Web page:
Crime wave?

Cole Palmer, Staff Writer

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As almost anyone who’s ever walked down Haight Street knows, crime is pervasive in the area. Since the 60’s, it’s not only been a mecca for New Age pilgrims, but also one of the world’s foremost open-air drug markets. n fact, the crime map on the San Francisco Police Department’s website places 205 instances of drug and disturbing the peace violations within one mile of Urban since Aug. 1.

In a landmark victory for criminal justice reform, the people of California passed Proposition 47 in November 2014 by a landslide of 60 percent. Proposition 47 reduces the penalties from felonies to misdemeanors for these crimes if the resulting damages are under $950: petty theft, receiving stolen property, check fraud, and vandalism. It also reduces the penalties for drug possession with the intention of personal use. The money saved with this program will be used in mental health and youth drug prevention programs across the state. Aside from relieving an exhausted prison system and budget, as written about in the Los Angeles Times in February 2015, lawmakers hope this bill will end a vicious cycle of crime, poverty, and addiction that so many, especially in the Haight suffer from.

Proposition 47 was hailed as the beginning of a new era of progressive criminal justice reform, but it also brought unintended consequences. Proposition 47 not only reduces future sentencing, but applies retroactively as well. This means that those currently in prison for crimes that are now misdemeanors can apply to have their sentence commuted. As of August, The Sacramento Bee newspaper reported that 4,347 prisoners were released and, after completing one year of mandatory parole, they will be free to once again rejoin the populace as civilians.

However, the “crime/poverty cycle theory”, accepted by the Office of National Drug Control Policy, means this is a lot more difficult than it sounds. According to this theory, inmates, upon release, will often find it nearly impossible to get a job, a place to live, or any sort of safety net with a criminal record. Meanwhile, they must comply with stringent parole requirements that could land them in prison for something as simple as having a conversation with someone with a criminal record, according to the text of the bill.

Statistics from the Los Angeles Times show that after the implementation of Proposition 47, there was a drop in petty crime, simply because of the decriminalization of these crimes that it entails; but, there was actually a spike in more serious felony property crime. Property crime includes crimes such as arson, burglary, theft, motor vehicle theft, vandalism, shoplifting, and robbery with damages over $950. According to Kron 4, a San Francisco local broadcast news station, in January through June 2014, there were 22,700 instances of property crime, and in the same period in 2015 there were 27,707 instances. That is a 22 percent overall increase, with a sharp 47 percent increase in theft from vehicles, 17 percent increase in auto theft, and a 9 percent increase in other theft. San Francisco Police Chief Greg Suhr described this as “a tremendous increase in property crime”.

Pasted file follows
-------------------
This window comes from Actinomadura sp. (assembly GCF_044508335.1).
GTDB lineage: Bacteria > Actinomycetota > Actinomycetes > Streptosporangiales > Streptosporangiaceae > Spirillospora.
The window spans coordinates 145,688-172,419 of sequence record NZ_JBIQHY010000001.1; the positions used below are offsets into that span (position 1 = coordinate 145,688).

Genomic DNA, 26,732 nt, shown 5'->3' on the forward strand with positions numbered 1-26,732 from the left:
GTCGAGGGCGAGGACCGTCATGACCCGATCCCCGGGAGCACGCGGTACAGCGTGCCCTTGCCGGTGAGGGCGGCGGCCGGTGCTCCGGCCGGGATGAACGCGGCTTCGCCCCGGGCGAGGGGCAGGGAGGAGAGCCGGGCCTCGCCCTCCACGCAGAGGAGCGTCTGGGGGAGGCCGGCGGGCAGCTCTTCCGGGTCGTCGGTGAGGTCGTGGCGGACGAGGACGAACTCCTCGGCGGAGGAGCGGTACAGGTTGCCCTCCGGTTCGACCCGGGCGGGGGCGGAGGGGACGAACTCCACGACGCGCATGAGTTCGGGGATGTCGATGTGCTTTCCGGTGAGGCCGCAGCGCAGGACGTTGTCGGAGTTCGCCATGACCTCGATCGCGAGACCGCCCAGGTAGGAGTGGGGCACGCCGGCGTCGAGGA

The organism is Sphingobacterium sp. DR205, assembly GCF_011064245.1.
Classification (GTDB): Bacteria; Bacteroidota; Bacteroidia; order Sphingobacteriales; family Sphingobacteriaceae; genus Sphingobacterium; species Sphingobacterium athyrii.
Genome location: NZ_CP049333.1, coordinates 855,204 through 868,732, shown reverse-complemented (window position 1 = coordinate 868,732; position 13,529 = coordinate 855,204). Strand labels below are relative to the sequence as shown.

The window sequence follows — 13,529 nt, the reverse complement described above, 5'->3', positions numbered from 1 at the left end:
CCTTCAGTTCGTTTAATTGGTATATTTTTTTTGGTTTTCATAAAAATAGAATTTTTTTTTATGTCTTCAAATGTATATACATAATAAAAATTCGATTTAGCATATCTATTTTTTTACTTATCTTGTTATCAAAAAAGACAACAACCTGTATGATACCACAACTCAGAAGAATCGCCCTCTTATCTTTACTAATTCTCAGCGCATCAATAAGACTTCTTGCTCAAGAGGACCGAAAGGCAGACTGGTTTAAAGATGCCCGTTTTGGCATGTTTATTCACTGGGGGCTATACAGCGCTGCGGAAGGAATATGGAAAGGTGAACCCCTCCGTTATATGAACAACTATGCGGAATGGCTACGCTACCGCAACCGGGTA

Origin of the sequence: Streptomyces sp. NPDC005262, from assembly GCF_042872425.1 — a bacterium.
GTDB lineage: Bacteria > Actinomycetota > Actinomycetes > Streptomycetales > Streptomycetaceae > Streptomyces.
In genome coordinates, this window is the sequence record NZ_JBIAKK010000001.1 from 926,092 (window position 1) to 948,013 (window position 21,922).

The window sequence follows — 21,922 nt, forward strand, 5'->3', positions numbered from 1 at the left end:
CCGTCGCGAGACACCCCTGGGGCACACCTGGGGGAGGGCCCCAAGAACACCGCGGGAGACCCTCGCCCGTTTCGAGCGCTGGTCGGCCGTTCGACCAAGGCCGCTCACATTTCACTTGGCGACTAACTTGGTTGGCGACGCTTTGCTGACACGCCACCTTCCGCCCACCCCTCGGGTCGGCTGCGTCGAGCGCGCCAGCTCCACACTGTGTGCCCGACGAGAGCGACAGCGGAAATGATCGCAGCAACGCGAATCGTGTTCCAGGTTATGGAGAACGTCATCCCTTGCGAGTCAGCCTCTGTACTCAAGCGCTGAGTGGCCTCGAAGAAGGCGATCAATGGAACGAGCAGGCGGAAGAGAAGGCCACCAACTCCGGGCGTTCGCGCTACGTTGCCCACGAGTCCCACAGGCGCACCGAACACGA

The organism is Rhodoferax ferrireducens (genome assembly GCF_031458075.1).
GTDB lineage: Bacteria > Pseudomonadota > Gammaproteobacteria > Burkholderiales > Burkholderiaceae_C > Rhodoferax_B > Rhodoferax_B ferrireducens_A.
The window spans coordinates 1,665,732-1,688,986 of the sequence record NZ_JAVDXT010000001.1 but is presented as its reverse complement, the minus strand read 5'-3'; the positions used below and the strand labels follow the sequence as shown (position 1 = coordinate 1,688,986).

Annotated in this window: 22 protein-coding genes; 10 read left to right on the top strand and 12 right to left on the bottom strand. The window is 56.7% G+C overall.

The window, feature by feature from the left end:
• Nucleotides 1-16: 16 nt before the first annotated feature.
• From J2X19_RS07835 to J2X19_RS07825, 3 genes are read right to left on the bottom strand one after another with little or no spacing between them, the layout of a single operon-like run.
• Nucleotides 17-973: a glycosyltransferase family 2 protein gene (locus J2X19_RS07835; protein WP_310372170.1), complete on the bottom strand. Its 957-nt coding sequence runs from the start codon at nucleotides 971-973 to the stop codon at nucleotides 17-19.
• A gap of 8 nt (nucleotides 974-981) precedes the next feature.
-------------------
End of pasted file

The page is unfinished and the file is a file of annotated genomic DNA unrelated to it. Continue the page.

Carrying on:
Prinlinger, an SFPD officer whose beat includes Haight St, was concerned about the way Proposition 47 changes crime incentives. “Because the punishment has changed,” she said, “that might be having an effect on how people either choose to continue doing crimes or not”. Prinlinger was also worried about those people whose only safety net is the prison system: “Sometimes a secondary benefit of being put in jail is basically you’re not allowed to be as self-destructive as you might be if you were out in the street, say, dealing with a substance abuse issue.”

Prinlinger said that many merchants, particularly on Haight Street, are upset with the effect Proposition 47 has on enforcement, particularly with sign-release arrests. “With a sign-release arrest,” she explains, “if I detain someone in the commission of a crime under Proposition 47 … instead of putting them in handcuffs and taking them to jail where they’d wait to be arraigned, now instead I issue them a citation so at the very same time they’re free to go”. She says that “there’s a court date that’s issued to them for a misdemeanor, but that’s presuming that they’ll show up”.

Proposition 47 is still in its infancy, and only time will reveal its effects on not only the neighborhood around Urban, but on the city and state as well. As of yet, there is no verified causational relationship between Proposition 47 and the rise in property crime. There is also mixed data as to whether Proposition 47 reduces recidivism rates or meaningfully reduces petty crime.

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